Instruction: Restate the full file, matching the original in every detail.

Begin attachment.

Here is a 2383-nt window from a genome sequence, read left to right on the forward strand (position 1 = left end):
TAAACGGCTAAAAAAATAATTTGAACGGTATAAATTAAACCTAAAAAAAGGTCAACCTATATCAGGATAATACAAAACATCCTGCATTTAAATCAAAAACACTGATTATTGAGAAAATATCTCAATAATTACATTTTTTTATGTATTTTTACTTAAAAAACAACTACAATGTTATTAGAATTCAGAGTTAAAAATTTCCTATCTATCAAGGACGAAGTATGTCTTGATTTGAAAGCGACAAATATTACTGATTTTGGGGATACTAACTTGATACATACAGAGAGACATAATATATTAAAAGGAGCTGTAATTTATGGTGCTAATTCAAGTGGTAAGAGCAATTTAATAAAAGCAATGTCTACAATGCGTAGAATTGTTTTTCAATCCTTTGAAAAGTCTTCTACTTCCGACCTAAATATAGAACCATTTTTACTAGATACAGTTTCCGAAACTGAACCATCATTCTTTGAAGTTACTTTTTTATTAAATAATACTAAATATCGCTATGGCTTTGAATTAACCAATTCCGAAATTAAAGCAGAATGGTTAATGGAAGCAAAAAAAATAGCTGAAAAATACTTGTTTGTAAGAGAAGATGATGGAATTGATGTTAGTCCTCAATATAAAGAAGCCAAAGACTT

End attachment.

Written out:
Here is a 2383-nt window from a genome sequence, read left to right on the forward strand (position 1 = left end):
TAAACGGCTAAAAAAATAATTTGAACGGTATAAATTAAACCTAAAAAAAGGTCAACCTATATCAGGATAATACAAAACATCCTGCATTTAAATCAAAAACACTGATTATTGAGAAAATATCTCAATAATTACATTTTTTTATGTATTTTTACTTAAAAAACAACTACAATGTTATTAGAATTCAGAGTTAAAAATTTCCTATCTATCAAGGACGAAGTATGTCTTGATTTGAAAGCGACAAATATTACTGATTTTGGGGATACTAACTTGATACATACAGAGAGACATAATATATTAAAAGGAGCTGTAATTTATGGTGCTAATTCAAGTGGTAAGAGCAATTTAATAAAAGCAATGTCTACAATGCGTAGAATTGTTTTTCAATCCTTTGAAAAGTCTTCTACTTCCGACCTAAATATAGAACCATTTTTACTAGATACAGTTTCCGAAACTGAACCATCATTCTTTGAAGTTACTTTTTTATTAAATAATACTAAATATCGCTATGGCTTTGAATTAACCAATTCCGAAATTAAAGCAGAATGGTTAATGGAAGCAAAAAAAATAGCTGAAAAATACTTGTTTGTAAGAGAAGATGATGGAATTGATGTTAGTCCTCAATATAAAGAAGCCAAAGACTT